After the rain came the snow, then more rain, then a bit of dry weather and just when you thought it was safe to go on the grass – more snow, just in time for Easter! The result is that the ground has never had a chance to recover and most areas of the country are still at field capacity which makes the prospect of starting the season a sticky one. Whilst good drainage alleviates most flooding, a regular program of aeration goes a long way to keeping amenity grass in good health. Unfortunately however, cut-backs are seeing less and less of these operations happening in our parks, open spaces and even school playing fields.
You could argue that it’s a waste of time to aerate these areas as they are not prime sports grounds and so what benefit would you get from it? A fair point perhaps, but when you consider the amount of compaction these sites are subjected to, it’s amazing that any grass grows at all! The constant pounding of footfall traffic, push chairs, bikes and not to mention mowing machines shows just how resilient a plant grass is – but consider the effect of all this traffic.
If the site doesn’t have the luxury of adequate drainage it can become waterlogged and unusable. If a hidden compaction layer allows water to pond then the affected area could be rendered unusable and require reinstatement to bring it back into use. This becomes a bigger issue on sloping land; if water can’t percolate into the ground then it has no option but to run off the surface with the potential to cause flooding by overwhelming water courses which could affect local housing areas.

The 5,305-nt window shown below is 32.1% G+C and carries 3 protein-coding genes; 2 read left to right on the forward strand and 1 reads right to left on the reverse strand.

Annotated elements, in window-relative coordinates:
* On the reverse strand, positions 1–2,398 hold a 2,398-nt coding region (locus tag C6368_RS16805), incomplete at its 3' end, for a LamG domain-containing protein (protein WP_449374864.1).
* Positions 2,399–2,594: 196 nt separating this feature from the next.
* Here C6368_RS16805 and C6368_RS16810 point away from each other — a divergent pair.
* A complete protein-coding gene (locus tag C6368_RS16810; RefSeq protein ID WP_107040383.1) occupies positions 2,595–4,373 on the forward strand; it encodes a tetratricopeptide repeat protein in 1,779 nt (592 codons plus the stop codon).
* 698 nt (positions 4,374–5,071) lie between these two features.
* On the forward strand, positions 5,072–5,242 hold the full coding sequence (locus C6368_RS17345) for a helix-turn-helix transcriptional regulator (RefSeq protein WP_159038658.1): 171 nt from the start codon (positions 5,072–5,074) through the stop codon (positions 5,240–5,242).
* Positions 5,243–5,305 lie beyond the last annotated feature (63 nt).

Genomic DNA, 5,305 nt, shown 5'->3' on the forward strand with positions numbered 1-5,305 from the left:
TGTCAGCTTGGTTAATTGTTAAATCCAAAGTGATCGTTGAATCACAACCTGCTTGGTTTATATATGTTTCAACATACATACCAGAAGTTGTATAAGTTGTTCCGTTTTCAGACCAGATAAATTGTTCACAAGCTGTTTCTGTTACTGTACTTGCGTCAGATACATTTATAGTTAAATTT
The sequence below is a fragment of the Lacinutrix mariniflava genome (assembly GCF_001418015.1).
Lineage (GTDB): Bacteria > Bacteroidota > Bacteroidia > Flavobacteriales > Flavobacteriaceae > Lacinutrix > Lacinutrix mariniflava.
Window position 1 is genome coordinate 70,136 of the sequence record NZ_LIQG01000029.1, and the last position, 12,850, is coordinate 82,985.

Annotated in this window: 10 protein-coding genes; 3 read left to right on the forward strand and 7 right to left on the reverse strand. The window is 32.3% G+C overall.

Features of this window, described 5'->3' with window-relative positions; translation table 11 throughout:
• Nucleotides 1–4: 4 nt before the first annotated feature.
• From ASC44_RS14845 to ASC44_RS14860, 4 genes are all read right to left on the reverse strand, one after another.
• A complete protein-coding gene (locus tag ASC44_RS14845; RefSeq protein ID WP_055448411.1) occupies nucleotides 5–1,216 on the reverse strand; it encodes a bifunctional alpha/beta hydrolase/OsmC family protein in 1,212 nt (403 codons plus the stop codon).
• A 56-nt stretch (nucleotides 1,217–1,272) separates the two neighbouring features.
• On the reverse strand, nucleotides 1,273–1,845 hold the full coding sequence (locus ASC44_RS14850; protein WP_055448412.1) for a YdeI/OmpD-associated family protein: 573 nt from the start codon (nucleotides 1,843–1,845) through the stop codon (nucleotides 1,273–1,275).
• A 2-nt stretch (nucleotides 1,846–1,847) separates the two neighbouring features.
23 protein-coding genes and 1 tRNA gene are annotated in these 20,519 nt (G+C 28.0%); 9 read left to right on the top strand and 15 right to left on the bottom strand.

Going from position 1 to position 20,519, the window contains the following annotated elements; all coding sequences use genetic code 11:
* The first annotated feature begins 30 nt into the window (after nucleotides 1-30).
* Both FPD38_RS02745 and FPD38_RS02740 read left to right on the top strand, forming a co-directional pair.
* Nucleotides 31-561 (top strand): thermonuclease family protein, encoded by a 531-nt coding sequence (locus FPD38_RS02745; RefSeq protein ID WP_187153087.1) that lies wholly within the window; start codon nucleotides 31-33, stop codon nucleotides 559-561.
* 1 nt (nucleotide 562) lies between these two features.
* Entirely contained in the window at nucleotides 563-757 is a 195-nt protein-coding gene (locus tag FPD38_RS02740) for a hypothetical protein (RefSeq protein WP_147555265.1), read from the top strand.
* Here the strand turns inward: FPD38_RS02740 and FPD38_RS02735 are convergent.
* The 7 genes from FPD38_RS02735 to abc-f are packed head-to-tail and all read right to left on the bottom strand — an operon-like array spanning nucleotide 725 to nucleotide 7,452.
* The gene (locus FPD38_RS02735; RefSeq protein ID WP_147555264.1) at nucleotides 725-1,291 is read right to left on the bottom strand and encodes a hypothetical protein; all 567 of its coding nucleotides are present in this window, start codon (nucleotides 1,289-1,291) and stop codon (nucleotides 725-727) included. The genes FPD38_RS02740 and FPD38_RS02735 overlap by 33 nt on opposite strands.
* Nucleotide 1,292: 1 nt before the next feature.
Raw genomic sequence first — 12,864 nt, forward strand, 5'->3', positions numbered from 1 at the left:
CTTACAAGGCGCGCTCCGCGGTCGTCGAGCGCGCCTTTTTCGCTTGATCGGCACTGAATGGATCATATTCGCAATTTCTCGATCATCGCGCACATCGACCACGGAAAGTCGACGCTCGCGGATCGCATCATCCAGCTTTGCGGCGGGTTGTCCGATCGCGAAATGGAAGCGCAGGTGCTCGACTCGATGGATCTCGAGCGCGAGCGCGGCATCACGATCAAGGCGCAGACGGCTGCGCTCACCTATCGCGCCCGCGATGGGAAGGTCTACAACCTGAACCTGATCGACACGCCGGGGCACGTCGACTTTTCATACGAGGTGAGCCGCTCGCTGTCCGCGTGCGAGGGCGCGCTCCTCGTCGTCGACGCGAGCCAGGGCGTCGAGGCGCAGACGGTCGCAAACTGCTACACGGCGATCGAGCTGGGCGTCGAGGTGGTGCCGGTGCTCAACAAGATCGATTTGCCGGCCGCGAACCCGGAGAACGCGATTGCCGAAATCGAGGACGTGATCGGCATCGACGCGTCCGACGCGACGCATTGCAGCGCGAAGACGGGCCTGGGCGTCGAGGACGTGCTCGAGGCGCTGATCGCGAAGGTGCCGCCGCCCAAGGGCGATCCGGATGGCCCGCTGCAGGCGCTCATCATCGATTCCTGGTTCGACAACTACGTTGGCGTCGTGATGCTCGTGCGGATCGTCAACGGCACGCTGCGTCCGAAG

So whilst prime sports grounds get the attention they need, a decline in public spending is seeing the traditional homes of Sunday league, knockabout pitches in the parks and school playing fields, quickly turning to mud baths that nobody wants to play on. The potential loss of these facilities to the local community needs to be a big consideration. If there is nowhere to play football or rugby because the ground is sodden, the public loses out. Where there are managed facilities with paid-for pitches there can be a loss of revenue for the council that owns the land – meaning less to spend on maintenance next year.
If it boils down to the cost of the operation then why don’t we look at things differently? Rather than drive up and down with our tractor mowers for thirty weeks of the year cutting grass, then drive over the same areas spiking in an attempt to alleviate the compaction we have caused – why don’t we consider a combination of the two operations?
The average tractor trailed mower combination is around 85hp pulling a 4.5m mower of some type, cylinder, rotary or flail. The main draw on power comes from the PTO rather than the physical pull of the mower, so is there then a case to look at the addition of spiking units to the rear of the mower?
You’re probably thinking “he needs to stop smoking that stuff, that’s a ridiculous idea,” but is it? We have plenty of power and we’re driving over the ground (hopefully) in a reasonably straight line, so what’s wrong with doing two operations in one pass? Actually, what’s stopping us fitting a piggyback frame to allow us to fertilize and mow and in one pass?
Doing two or even three jobs in one pass is not new; the agriculture industry has been doing it for years. Not only does it reduce trafficking and so by default compaction, it reduces fuel consumption and emissions resulting in Global Warming (supposedly the main reason we get all the rain in the first place).
Is combining these tasks really so far-fetched?
Group Head of Assets and Fleet